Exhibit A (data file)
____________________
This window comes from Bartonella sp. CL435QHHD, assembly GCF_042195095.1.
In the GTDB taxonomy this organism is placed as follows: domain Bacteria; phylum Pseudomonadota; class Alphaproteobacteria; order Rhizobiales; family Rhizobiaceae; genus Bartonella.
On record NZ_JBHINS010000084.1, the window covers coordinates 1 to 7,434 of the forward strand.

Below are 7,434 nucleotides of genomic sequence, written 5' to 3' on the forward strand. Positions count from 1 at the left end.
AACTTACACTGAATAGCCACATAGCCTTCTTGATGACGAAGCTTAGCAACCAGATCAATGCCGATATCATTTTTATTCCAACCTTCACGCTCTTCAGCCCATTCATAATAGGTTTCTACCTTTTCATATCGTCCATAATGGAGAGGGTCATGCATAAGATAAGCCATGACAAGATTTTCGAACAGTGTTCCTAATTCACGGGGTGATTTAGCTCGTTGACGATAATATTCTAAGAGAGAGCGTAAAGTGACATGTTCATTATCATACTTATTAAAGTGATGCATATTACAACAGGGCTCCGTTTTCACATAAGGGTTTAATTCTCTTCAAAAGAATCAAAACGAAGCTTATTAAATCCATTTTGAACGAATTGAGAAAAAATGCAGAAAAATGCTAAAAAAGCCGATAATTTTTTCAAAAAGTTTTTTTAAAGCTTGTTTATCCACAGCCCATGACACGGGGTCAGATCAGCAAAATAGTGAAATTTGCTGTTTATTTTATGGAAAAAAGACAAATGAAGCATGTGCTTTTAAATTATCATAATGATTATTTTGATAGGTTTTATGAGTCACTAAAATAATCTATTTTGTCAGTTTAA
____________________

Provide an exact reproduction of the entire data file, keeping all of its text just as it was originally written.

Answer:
This window comes from Bartonella sp. CL435QHHD, assembly GCF_042195095.1.
In the GTDB taxonomy this organism is placed as follows: domain Bacteria; phylum Pseudomonadota; class Alphaproteobacteria; order Rhizobiales; family Rhizobiaceae; genus Bartonella.
On record NZ_JBHINS010000084.1, the window covers coordinates 1 to 7,434 of the forward strand.

Below are 7,434 nucleotides of genomic sequence, written 5' to 3' on the forward strand. Positions count from 1 at the left end.
AACTTACACTGAATAGCCACATAGCCTTCTTGATGACGAAGCTTAGCAACCAGATCAATGCCGATATCATTTTTATTCCAACCTTCACGCTCTTCAGCCCATTCATAATAGGTTTCTACCTTTTCATATCGTCCATAATGGAGAGGGTCATGCATAAGATAAGCCATGACAAGATTTTCGAACAGTGTTCCTAATTCACGGGGTGATTTAGCTCGTTGACGATAATATTCTAAGAGAGAGCGTAAAGTGACATGTTCATTATCATACTTATTAAAGTGATGCATATTACAACAGGGCTCCGTTTTCACATAAGGGTTTAATTCTCTTCAAAAGAATCAAAACGAAGCTTATTAAATCCATTTTGAACGAATTGAGAAAAAATGCAGAAAAATGCTAAAAAAGCCGATAATTTTTTCAAAAAGTTTTTTTAAAGCTTGTTTATCCACAGCCCATGACACGGGGTCAGATCAGCAAAATAGTGAAATTTGCTGTTTATTTTATGGAAAAAAGACAAATGAAGCATGTGCTTTTAAATTATCATAATGATTATTTTGATAGGTTTTATGAGTCACTAAAATAATCTATTTTGTCAGTTTAA